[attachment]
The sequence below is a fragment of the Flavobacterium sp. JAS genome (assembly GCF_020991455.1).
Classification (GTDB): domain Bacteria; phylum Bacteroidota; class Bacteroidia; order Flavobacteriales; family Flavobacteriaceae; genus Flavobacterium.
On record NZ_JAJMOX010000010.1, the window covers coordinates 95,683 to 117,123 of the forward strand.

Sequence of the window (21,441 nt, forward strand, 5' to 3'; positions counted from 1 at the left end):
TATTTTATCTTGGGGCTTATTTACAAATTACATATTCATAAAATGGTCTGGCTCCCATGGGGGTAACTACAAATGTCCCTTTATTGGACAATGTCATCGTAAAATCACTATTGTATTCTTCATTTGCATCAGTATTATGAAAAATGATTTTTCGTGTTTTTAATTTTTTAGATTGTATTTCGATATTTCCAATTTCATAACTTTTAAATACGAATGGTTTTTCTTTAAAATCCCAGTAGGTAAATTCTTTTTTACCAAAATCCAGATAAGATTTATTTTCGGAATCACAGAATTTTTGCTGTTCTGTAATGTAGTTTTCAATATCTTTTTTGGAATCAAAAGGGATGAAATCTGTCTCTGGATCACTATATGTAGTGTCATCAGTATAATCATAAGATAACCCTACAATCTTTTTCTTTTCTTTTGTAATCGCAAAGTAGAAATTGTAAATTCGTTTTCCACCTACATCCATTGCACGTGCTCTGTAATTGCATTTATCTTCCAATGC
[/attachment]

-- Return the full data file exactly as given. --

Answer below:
The sequence below is a fragment of the Flavobacterium sp. JAS genome (assembly GCF_020991455.1).
Classification (GTDB): domain Bacteria; phylum Bacteroidota; class Bacteroidia; order Flavobacteriales; family Flavobacteriaceae; genus Flavobacterium.
On record NZ_JAJMOX010000010.1, the window covers coordinates 95,683 to 117,123 of the forward strand.

Sequence of the window (21,441 nt, forward strand, 5' to 3'; positions counted from 1 at the left end):
TATTTTATCTTGGGGCTTATTTACAAATTACATATTCATAAAATGGTCTGGCTCCCATGGGGGTAACTACAAATGTCCCTTTATTGGACAATGTCATCGTAAAATCACTATTGTATTCTTCATTTGCATCAGTATTATGAAAAATGATTTTTCGTGTTTTTAATTTTTTAGATTGTATTTCGATATTTCCAATTTCATAACTTTTAAATACGAATGGTTTTTCTTTAAAATCCCAGTAGGTAAATTCTTTTTTACCAAAATCCAGATAAGATTTATTTTCGGAATCACAGAATTTTTGCTGTTCTGTAATGTAGTTTTCAATATCTTTTTTGGAATCAAAAGGGATGAAATCTGTCTCTGGATCACTATATGTAGTGTCATCAGTATAATCATAAGATAACCCTACAATCTTTTTCTTTTCTTTTGTAATCGCAAAGTAGAAATTGTAAATTCGTTTTCCACCTACATCCATTGCACGTGCTCTGTAATTGCATTTATCTTCCAATGC